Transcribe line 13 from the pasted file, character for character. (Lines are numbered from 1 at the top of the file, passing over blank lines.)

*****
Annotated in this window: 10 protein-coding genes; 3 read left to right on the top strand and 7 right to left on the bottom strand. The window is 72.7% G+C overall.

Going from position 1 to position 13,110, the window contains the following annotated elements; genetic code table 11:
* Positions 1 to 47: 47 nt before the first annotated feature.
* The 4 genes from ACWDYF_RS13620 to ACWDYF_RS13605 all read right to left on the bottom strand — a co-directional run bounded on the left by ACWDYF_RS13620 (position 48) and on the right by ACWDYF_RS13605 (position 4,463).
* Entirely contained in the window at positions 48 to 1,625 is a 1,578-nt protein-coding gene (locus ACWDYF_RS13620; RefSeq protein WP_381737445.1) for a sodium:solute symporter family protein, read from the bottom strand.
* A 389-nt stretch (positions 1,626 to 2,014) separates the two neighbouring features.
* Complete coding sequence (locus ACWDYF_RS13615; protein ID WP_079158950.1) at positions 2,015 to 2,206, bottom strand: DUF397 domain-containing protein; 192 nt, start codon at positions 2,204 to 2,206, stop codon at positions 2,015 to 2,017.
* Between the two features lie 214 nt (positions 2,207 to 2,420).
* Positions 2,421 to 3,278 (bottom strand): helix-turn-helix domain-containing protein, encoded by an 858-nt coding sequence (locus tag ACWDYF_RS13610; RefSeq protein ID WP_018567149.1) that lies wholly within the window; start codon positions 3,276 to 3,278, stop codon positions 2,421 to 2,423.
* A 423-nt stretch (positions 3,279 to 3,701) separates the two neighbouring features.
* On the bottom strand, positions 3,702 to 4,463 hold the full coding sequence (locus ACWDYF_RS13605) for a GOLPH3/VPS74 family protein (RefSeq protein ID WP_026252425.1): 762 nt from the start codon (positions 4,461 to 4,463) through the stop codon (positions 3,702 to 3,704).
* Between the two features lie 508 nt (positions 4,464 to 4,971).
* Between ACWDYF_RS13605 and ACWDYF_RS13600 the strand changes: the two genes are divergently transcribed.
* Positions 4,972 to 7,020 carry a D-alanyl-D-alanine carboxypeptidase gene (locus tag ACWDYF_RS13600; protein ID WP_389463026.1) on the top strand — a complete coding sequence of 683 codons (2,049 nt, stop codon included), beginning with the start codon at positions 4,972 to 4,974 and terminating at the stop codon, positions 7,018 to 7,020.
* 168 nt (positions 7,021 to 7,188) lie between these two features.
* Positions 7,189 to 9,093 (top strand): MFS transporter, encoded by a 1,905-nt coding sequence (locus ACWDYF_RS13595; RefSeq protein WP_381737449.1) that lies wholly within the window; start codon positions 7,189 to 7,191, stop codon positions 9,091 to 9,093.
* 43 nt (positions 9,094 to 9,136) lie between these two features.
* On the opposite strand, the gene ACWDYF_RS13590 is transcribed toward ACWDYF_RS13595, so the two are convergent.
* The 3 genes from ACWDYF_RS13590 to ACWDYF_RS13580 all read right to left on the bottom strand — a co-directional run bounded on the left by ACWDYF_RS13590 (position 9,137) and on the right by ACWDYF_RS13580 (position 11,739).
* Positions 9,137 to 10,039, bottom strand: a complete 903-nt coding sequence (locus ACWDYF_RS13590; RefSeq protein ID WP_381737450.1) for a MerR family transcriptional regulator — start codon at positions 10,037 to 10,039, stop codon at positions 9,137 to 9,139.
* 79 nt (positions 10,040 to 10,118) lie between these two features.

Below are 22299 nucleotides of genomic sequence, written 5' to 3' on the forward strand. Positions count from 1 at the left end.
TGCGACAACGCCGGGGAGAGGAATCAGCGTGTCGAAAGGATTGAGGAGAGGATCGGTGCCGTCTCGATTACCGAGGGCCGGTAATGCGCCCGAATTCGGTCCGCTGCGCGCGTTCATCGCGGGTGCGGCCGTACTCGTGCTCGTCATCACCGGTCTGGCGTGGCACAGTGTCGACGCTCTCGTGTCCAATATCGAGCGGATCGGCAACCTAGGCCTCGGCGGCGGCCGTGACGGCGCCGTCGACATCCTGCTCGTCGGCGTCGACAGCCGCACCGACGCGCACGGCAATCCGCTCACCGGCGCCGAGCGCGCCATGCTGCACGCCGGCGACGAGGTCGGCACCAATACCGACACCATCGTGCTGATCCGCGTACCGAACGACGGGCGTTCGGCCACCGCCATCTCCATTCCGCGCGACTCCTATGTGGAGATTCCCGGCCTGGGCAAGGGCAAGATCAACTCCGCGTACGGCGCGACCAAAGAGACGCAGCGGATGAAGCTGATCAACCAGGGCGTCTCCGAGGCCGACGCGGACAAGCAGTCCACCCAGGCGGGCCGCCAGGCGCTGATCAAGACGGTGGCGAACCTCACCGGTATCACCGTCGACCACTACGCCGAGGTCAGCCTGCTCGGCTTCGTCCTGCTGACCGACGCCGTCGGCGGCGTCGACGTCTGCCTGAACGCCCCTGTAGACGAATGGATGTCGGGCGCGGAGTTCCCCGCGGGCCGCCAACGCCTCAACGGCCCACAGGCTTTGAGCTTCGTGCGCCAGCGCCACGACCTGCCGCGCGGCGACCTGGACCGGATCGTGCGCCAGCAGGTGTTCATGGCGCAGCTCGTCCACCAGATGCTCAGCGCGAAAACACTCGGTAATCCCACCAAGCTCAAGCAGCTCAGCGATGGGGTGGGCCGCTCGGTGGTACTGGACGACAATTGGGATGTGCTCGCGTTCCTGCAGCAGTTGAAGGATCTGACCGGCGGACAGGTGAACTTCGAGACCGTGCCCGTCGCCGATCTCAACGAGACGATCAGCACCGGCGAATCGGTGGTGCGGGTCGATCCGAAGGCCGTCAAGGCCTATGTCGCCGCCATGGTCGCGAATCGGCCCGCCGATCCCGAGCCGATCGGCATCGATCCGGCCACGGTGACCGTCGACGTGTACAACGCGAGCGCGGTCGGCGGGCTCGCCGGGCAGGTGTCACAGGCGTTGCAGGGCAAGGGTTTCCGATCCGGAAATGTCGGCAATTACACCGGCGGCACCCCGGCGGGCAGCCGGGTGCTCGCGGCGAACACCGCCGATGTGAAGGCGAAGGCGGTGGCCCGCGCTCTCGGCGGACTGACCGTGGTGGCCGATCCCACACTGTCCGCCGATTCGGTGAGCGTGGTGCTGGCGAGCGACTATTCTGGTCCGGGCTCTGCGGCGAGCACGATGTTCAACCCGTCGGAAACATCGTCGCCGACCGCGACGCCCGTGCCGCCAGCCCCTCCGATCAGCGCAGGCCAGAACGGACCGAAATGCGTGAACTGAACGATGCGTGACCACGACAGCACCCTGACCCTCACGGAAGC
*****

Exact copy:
* Between ACWDYF_RS13605 and ACWDYF_RS13600 the strand changes: the two genes are divergently transcribed.